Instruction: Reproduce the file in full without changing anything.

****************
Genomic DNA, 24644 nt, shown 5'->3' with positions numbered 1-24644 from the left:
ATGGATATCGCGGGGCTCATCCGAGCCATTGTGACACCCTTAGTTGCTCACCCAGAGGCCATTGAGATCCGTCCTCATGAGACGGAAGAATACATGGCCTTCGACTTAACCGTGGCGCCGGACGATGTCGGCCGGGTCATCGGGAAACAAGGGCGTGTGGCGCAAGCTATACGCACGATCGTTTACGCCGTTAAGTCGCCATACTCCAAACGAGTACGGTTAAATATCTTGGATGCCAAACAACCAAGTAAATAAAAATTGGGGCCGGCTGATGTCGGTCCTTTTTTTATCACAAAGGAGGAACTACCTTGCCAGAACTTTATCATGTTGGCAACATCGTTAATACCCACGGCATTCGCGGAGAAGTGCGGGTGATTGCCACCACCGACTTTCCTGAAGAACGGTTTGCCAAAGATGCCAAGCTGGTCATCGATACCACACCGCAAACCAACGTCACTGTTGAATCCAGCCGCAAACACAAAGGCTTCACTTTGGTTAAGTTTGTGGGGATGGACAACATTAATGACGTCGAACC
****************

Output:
Genomic DNA, 24644 nt, shown 5'->3' with positions numbered 1-24644 from the left:
ATGGATATCGCGGGGCTCATCCGAGCCATTGTGACACCCTTAGTTGCTCACCCAGAGGCCATTGAGATCCGTCCTCATGAGACGGAAGAATACATGGCCTTCGACTTAACCGTGGCGCCGGACGATGTCGGCCGGGTCATCGGGAAACAAGGGCGTGTGGCGCAAGCTATACGCACGATCGTTTACGCCGTTAAGTCGCCATACTCCAAACGAGTACGGTTAAATATCTTGGATGCCAAACAACCAAGTAAATAAAAATTGGGGCCGGCTGATGTCGGTCCTTTTTTTATCACAAAGGAGGAACTACCTTGCCAGAACTTTATCATGTTGGCAACATCGTTAATACCCACGGCATTCGCGGAGAAGTGCGGGTGATTGCCACCACCGACTTTCCTGAAGAACGGTTTGCCAAAGATGCCAAGCTGGTCATCGATACCACACCGCAAACCAACGTCACTGTTGAATCCAGCCGCAAACACAAAGGCTTCACTTTGGTTAAGTTTGTGGGGATGGACAACATTAATGACGTCGAACC